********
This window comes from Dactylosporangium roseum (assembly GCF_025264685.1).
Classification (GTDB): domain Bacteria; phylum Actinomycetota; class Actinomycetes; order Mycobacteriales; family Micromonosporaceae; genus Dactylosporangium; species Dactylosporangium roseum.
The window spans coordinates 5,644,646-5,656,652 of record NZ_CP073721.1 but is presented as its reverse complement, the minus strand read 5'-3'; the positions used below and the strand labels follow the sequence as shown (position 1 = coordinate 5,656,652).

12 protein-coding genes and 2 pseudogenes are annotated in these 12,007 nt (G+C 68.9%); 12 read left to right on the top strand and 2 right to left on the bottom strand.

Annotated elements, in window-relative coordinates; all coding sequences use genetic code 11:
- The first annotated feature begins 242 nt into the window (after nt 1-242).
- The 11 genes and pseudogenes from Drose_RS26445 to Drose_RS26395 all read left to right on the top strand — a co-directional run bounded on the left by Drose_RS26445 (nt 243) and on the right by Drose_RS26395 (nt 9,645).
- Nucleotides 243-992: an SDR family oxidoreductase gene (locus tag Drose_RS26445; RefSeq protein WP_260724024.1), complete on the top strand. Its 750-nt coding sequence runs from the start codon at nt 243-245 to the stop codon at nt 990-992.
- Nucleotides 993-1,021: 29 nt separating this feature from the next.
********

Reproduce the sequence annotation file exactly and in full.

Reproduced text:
This window comes from Dactylosporangium roseum (assembly GCF_025264685.1).
Classification (GTDB): domain Bacteria; phylum Actinomycetota; class Actinomycetes; order Mycobacteriales; family Micromonosporaceae; genus Dactylosporangium; species Dactylosporangium roseum.
The window spans coordinates 5,644,646-5,656,652 of record NZ_CP073721.1 but is presented as its reverse complement, the minus strand read 5'-3'; the positions used below and the strand labels follow the sequence as shown (position 1 = coordinate 5,656,652).

12 protein-coding genes and 2 pseudogenes are annotated in these 12,007 nt (G+C 68.9%); 12 read left to right on the top strand and 2 right to left on the bottom strand.

Annotated elements, in window-relative coordinates; all coding sequences use genetic code 11:
- The first annotated feature begins 242 nt into the window (after nt 1-242).
- The 11 genes and pseudogenes from Drose_RS26445 to Drose_RS26395 all read left to right on the top strand — a co-directional run bounded on the left by Drose_RS26445 (nt 243) and on the right by Drose_RS26395 (nt 9,645).
- Nucleotides 243-992: an SDR family oxidoreductase gene (locus tag Drose_RS26445; RefSeq protein WP_260724024.1), complete on the top strand. Its 750-nt coding sequence runs from the start codon at nt 243-245 to the stop codon at nt 990-992.
- Nucleotides 993-1,021: 29 nt separating this feature from the next.